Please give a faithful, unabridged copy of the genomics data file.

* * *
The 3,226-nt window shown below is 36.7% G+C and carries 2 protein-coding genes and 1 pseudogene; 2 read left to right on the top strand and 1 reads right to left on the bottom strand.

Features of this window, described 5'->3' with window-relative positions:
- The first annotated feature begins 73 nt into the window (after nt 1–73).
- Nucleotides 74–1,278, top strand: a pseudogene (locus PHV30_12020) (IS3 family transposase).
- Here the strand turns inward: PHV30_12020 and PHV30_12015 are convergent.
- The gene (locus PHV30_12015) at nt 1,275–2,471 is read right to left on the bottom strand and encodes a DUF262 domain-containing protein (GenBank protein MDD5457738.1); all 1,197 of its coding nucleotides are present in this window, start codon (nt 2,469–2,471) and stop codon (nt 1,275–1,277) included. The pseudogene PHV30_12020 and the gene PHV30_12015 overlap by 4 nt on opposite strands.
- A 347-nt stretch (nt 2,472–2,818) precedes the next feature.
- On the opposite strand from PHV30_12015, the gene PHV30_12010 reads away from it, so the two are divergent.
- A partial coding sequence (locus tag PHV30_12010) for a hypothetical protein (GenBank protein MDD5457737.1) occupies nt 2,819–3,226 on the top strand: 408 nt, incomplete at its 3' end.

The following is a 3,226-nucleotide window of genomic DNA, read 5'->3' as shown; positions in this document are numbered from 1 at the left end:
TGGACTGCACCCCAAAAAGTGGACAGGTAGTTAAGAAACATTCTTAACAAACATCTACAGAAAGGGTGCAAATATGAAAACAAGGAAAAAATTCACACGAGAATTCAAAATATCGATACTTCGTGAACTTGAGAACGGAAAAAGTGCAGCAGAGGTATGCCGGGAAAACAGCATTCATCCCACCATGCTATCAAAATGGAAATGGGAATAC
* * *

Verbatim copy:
The 3,226-nt window shown below is 36.7% G+C and carries 2 protein-coding genes and 1 pseudogene; 2 read left to right on the top strand and 1 reads right to left on the bottom strand.

Features of this window, described 5'->3' with window-relative positions:
- The first annotated feature begins 73 nt into the window (after nt 1–73).
- Nucleotides 74–1,278, top strand: a pseudogene (locus PHV30_12020) (IS3 family transposase).
- Here the strand turns inward: PHV30_12020 and PHV30_12015 are convergent.
- The gene (locus PHV30_12015) at nt 1,275–2,471 is read right to left on the bottom strand and encodes a DUF262 domain-containing protein (GenBank protein MDD5457738.1); all 1,197 of its coding nucleotides are present in this window, start codon (nt 2,469–2,471) and stop codon (nt 1,275–1,277) included. The pseudogene PHV30_12020 and the gene PHV30_12015 overlap by 4 nt on opposite strands.
- A 347-nt stretch (nt 2,472–2,818) precedes the next feature.
- On the opposite strand from PHV30_12015, the gene PHV30_12010 reads away from it, so the two are divergent.
- A partial coding sequence (locus tag PHV30_12010) for a hypothetical protein (GenBank protein MDD5457737.1) occupies nt 2,819–3,226 on the top strand: 408 nt, incomplete at its 3' end.

The following is a 3,226-nucleotide window of genomic DNA, read 5'->3' as shown; positions in this document are numbered from 1 at the left end:
TGGACTGCACCCCAAAAAGTGGACAGGTAGTTAAGAAACATTCTTAACAAACATCTACAGAAAGGGTGCAAATATGAAAACAAGGAAAAAATTCACACGAGAATTCAAAATATCGATACTTCGTGAACTTGAGAACGGAAAAAGTGCAGCAGAGGTATGCCGGGAAAACAGCATTCATCCCACCATGCTATCAAAATGGAAATGGGAATAC